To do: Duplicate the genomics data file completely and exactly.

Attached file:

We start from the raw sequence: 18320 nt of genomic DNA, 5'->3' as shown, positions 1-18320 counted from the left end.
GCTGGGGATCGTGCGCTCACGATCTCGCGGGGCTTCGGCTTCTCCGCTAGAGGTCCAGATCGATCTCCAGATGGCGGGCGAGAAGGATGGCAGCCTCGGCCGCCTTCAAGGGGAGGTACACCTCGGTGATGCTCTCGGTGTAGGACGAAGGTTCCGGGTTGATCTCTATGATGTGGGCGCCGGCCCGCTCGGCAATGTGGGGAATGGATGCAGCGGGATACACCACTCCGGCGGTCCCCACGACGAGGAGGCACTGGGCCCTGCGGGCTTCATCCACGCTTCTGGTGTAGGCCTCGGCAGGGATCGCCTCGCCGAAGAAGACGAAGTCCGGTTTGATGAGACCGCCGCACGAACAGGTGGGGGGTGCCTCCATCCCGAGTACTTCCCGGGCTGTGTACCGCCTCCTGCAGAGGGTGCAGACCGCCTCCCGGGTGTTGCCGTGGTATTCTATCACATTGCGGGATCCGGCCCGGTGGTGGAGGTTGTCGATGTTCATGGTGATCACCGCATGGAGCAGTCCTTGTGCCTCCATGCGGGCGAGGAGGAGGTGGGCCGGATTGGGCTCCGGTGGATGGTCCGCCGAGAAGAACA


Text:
We start from the raw sequence: 18320 nt of genomic DNA, 5'->3' as shown, positions 1-18320 counted from the left end.
GCTGGGGATCGTGCGCTCACGATCTCGCGGGGCTTCGGCTTCTCCGCTAGAGGTCCAGATCGATCTCCAGATGGCGGGCGAGAAGGATGGCAGCCTCGGCCGCCTTCAAGGGGAGGTACACCTCGGTGATGCTCTCGGTGTAGGACGAAGGTTCCGGGTTGATCTCTATGATGTGGGCGCCGGCCCGCTCGGCAATGTGGGGAATGGATGCAGCGGGATACACCACTCCGGCGGTCCCCACGACGAGGAGGCACTGGGCCCTGCGGGCTTCATCCACGCTTCTGGTGTAGGCCTCGGCAGGGATCGCCTCGCCGAAGAAGACGAAGTCCGGTTTGATGAGACCGCCGCACGAACAGGTGGGGGGTGCCTCCATCCCGAGTACTTCCCGGGCTGTGTACCGCCTCCTGCAGAGGGTGCAGACCGCCTCCCGGGTGTTGCCGTGGTATTCTATCACATTGCGGGATCCGGCCCGGTGGTGGAGGTTGTCGATGTTCATGGTGATCACCGCATGGAGCAGTCCTTGTGCCTCCATGCGGGCGAGGAGGAGGTGGGCCGGATTGGGCTCCGGTGGATGGTCCGCCGAGAAGAACA